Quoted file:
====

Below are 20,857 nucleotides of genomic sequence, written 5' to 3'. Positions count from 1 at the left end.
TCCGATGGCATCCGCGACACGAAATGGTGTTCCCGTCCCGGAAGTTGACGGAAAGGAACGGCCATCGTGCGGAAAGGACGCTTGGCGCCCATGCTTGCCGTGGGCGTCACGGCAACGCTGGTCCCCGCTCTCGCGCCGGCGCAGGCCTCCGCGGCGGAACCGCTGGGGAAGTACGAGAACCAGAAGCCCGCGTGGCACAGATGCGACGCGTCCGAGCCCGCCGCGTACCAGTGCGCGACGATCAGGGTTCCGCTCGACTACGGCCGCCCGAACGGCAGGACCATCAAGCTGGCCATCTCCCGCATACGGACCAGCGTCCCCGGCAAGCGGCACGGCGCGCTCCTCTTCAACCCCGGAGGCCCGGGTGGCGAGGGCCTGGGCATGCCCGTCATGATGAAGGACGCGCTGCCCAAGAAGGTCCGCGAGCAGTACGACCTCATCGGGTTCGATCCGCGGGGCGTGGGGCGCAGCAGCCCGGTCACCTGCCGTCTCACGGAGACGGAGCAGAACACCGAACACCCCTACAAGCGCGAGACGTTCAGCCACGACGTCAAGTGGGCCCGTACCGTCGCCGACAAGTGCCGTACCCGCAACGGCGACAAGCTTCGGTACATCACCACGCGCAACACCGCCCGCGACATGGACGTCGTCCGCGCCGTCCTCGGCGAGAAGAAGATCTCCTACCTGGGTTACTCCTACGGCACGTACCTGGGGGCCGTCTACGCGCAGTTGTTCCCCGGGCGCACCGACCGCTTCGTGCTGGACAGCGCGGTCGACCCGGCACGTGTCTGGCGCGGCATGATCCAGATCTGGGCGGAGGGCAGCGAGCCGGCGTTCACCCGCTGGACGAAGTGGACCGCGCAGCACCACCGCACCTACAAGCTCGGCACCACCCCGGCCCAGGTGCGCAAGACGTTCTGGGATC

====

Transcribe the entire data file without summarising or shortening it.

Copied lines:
Below are 20,857 nucleotides of genomic sequence, written 5' to 3'. Positions count from 1 at the left end.
TCCGATGGCATCCGCGACACGAAATGGTGTTCCCGTCCCGGAAGTTGACGGAAAGGAACGGCCATCGTGCGGAAAGGACGCTTGGCGCCCATGCTTGCCGTGGGCGTCACGGCAACGCTGGTCCCCGCTCTCGCGCCGGCGCAGGCCTCCGCGGCGGAACCGCTGGGGAAGTACGAGAACCAGAAGCCCGCGTGGCACAGATGCGACGCGTCCGAGCCCGCCGCGTACCAGTGCGCGACGATCAGGGTTCCGCTCGACTACGGCCGCCCGAACGGCAGGACCATCAAGCTGGCCATCTCCCGCATACGGACCAGCGTCCCCGGCAAGCGGCACGGCGCGCTCCTCTTCAACCCCGGAGGCCCGGGTGGCGAGGGCCTGGGCATGCCCGTCATGATGAAGGACGCGCTGCCCAAGAAGGTCCGCGAGCAGTACGACCTCATCGGGTTCGATCCGCGGGGCGTGGGGCGCAGCAGCCCGGTCACCTGCCGTCTCACGGAGACGGAGCAGAACACCGAACACCCCTACAAGCGCGAGACGTTCAGCCACGACGTCAAGTGGGCCCGTACCGTCGCCGACAAGTGCCGTACCCGCAACGGCGACAAGCTTCGGTACATCACCACGCGCAACACCGCCCGCGACATGGACGTCGTCCGCGCCGTCCTCGGCGAGAAGAAGATCTCCTACCTGGGTTACTCCTACGGCACGTACCTGGGGGCCGTCTACGCGCAGTTGTTCCCCGGGCGCACCGACCGCTTCGTGCTGGACAGCGCGGTCGACCCGGCACGTGTCTGGCGCGGCATGATCCAGATCTGGGCGGAGGGCAGCGAGCCGGCGTTCACCCGCTGGACGAAGTGGACCGCGCAGCACCACCGCACCTACAAGCTCGGCACCACCCCGGCCCAGGTGCGCAAGACGTTCTGGGATC